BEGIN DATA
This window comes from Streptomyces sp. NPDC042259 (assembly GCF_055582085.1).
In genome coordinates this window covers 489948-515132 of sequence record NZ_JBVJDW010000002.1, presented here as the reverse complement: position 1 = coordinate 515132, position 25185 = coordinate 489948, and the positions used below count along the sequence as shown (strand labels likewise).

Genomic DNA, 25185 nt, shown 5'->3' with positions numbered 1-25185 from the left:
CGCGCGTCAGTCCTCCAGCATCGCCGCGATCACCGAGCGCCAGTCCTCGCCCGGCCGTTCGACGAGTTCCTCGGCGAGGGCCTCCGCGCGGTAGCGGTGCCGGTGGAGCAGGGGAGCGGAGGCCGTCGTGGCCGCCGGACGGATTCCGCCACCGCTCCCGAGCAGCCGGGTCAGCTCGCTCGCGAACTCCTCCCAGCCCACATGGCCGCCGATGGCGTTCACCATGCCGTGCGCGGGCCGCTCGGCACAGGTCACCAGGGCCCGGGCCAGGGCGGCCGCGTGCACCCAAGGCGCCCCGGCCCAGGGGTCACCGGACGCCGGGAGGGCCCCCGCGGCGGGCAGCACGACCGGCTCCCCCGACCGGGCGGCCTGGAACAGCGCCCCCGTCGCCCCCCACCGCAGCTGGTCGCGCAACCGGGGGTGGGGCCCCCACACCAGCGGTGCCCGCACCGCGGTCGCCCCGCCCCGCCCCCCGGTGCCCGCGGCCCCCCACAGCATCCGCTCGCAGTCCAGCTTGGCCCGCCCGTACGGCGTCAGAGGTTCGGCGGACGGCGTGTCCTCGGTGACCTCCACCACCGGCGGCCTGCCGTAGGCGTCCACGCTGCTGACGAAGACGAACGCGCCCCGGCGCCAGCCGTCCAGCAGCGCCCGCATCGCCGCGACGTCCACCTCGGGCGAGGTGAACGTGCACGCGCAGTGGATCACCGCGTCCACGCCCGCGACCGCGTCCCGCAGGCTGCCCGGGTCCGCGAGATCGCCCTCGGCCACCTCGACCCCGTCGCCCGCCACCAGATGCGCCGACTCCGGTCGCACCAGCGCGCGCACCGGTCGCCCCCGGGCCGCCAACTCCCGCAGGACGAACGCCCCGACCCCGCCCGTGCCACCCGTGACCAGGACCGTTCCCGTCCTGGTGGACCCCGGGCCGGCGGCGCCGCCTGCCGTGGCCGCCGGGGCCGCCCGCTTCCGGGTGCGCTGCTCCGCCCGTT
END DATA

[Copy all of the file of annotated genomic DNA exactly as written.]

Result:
This window comes from Streptomyces sp. NPDC042259 (assembly GCF_055582085.1).
In genome coordinates this window covers 489948-515132 of sequence record NZ_JBVJDW010000002.1, presented here as the reverse complement: position 1 = coordinate 515132, position 25185 = coordinate 489948, and the positions used below count along the sequence as shown (strand labels likewise).

Genomic DNA, 25185 nt, shown 5'->3' with positions numbered 1-25185 from the left:
CGCGCGTCAGTCCTCCAGCATCGCCGCGATCACCGAGCGCCAGTCCTCGCCCGGCCGTTCGACGAGTTCCTCGGCGAGGGCCTCCGCGCGGTAGCGGTGCCGGTGGAGCAGGGGAGCGGAGGCCGTCGTGGCCGCCGGACGGATTCCGCCACCGCTCCCGAGCAGCCGGGTCAGCTCGCTCGCGAACTCCTCCCAGCCCACATGGCCGCCGATGGCGTTCACCATGCCGTGCGCGGGCCGCTCGGCACAGGTCACCAGGGCCCGGGCCAGGGCGGCCGCGTGCACCCAAGGCGCCCCGGCCCAGGGGTCACCGGACGCCGGGAGGGCCCCCGCGGCGGGCAGCACGACCGGCTCCCCCGACCGGGCGGCCTGGAACAGCGCCCCCGTCGCCCCCCACCGCAGCTGGTCGCGCAACCGGGGGTGGGGCCCCCACACCAGCGGTGCCCGCACCGCGGTCGCCCCGCCCCGCCCCCCGGTGCCCGCGGCCCCCCACAGCATCCGCTCGCAGTCCAGCTTGGCCCGCCCGTACGGCGTCAGAGGTTCGGCGGACGGCGTGTCCTCGGTGACCTCCACCACCGGCGGCCTGCCGTAGGCGTCCACGCTGCTGACGAAGACGAACGCGCCCCGGCGCCAGCCGTCCAGCAGCGCCCGCATCGCCGCGACGTCCACCTCGGGCGAGGTGAACGTGCACGCGCAGTGGATCACCGCGTCCACGCCCGCGACCGCGTCCCGCAGGCTGCCCGGGTCCGCGAGATCGCCCTCGGCCACCTCGACCCCGTCGCCCGCCACCAGATGCGCCGACTCCGGTCGCACCAGCGCGCGCACCGGTCGCCCCCGGGCCGCCAACTCCCGCAGGACGAACGCCCCGACCCCGCCCGTGCCACCCGTGACCAGGACCGTTCCCGTCCTGGTGGACCCCGGGCCGGCGGCGCCGCCTGCCGTGGCCGCCGGGGCCGCCCGCTTCCGGGTGCGCTGCTCCGCCCGTT